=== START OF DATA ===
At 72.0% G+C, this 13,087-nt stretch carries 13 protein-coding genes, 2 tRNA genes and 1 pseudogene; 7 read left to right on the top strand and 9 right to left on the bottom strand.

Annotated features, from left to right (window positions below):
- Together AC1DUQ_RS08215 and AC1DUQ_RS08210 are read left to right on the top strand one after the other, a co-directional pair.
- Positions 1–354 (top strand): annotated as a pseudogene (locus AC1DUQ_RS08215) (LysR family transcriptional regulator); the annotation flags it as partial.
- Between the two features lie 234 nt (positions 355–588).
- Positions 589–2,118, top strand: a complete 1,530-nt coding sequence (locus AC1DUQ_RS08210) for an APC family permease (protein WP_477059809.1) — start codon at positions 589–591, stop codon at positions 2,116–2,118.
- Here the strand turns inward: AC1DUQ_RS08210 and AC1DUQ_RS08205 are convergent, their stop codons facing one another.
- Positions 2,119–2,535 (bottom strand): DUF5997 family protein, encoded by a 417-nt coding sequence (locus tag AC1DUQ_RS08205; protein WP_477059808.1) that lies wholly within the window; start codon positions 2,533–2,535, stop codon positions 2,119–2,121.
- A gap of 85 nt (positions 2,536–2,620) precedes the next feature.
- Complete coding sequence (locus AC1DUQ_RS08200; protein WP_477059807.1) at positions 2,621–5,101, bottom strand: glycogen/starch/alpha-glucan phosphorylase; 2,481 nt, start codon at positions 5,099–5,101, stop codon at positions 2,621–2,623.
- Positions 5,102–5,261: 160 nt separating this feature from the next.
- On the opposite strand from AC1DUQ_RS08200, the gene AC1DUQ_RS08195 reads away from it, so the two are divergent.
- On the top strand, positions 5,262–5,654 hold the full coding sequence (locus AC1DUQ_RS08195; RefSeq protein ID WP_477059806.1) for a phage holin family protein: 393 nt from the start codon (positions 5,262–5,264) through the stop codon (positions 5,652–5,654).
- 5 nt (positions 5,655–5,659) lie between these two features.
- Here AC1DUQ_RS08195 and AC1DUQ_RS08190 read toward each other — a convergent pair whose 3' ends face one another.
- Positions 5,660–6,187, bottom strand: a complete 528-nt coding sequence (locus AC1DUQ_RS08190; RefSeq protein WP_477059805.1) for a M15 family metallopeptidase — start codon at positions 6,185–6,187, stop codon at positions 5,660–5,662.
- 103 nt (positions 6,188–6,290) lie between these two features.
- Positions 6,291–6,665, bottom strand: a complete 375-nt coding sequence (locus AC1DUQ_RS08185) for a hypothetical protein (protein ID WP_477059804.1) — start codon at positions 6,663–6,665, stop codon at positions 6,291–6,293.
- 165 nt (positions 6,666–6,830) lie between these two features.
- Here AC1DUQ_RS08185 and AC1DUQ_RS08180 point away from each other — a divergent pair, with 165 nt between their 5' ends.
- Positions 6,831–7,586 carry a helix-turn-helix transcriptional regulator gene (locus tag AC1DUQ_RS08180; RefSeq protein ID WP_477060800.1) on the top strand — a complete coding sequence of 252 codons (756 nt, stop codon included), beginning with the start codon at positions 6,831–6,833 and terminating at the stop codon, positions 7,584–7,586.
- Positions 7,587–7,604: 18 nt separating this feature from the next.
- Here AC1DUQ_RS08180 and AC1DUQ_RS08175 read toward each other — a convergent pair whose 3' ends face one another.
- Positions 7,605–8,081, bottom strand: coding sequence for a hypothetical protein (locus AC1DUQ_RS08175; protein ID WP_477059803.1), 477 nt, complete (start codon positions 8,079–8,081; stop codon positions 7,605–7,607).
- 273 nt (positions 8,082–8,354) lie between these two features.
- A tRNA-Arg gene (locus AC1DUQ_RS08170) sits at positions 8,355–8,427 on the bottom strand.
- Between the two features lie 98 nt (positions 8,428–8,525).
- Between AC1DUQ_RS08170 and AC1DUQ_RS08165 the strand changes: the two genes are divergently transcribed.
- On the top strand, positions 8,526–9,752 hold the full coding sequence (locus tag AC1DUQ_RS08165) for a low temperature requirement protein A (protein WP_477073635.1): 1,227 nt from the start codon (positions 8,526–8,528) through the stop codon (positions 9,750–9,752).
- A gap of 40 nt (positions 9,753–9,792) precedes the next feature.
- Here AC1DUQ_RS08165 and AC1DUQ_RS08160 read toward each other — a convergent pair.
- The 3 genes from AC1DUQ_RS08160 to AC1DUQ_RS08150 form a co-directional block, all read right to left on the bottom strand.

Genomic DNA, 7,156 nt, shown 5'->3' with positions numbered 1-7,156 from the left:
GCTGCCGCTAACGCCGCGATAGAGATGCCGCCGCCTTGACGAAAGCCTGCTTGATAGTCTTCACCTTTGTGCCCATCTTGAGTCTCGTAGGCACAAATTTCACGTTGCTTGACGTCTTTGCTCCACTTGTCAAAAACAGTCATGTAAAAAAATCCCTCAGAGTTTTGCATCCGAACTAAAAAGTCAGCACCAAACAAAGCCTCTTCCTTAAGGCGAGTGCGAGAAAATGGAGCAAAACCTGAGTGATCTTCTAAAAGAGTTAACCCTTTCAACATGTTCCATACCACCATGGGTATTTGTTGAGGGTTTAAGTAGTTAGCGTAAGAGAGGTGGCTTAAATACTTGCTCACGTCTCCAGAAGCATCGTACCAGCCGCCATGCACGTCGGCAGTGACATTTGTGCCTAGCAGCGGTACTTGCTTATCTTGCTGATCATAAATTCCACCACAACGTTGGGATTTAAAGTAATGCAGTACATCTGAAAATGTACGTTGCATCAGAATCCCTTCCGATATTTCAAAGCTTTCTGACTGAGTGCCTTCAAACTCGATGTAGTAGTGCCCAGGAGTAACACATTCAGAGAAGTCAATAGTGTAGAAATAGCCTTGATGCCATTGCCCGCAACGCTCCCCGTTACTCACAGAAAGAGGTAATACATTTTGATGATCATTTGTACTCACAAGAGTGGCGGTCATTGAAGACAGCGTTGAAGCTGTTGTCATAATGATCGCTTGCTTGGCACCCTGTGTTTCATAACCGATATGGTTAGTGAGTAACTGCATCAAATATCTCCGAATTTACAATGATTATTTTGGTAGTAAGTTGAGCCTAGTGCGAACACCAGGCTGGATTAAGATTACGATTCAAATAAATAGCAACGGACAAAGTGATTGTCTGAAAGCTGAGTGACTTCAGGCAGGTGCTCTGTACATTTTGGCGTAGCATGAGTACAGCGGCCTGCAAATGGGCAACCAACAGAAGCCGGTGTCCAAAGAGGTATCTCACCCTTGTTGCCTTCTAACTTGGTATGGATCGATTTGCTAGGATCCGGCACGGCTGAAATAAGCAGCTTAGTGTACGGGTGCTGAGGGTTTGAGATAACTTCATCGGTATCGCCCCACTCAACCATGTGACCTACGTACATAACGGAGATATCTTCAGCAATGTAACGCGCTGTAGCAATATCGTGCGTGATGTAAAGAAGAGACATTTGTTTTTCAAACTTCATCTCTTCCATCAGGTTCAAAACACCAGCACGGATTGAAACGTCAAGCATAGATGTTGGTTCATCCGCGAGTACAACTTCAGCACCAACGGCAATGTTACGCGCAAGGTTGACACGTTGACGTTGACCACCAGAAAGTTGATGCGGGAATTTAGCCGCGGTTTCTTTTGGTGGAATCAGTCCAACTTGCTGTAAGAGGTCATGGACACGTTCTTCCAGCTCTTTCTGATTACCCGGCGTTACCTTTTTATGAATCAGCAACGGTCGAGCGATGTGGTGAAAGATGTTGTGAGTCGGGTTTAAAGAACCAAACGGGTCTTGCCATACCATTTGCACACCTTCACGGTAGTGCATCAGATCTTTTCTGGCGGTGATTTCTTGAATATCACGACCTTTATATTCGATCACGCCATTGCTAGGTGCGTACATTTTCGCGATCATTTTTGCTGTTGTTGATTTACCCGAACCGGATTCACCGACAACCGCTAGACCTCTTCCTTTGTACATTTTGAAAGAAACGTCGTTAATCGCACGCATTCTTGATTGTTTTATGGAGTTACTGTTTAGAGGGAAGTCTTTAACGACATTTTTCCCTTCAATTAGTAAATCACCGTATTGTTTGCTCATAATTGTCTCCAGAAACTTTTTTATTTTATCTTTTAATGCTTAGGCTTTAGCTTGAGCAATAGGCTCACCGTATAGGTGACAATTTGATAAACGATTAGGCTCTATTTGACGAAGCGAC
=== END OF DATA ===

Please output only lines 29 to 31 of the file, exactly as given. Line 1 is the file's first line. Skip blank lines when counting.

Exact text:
- On the top strand, positions 8,526–9,752 hold the full coding sequence (locus tag AC1DUQ_RS08165) for a low temperature requirement protein A (protein WP_477073635.1): 1,227 nt from the start codon (positions 8,526–8,528) through the stop codon (positions 9,750–9,752).
- A gap of 40 nt (positions 9,753–9,792) precedes the next feature.
- Here AC1DUQ_RS08165 and AC1DUQ_RS08160 read toward each other — a convergent pair.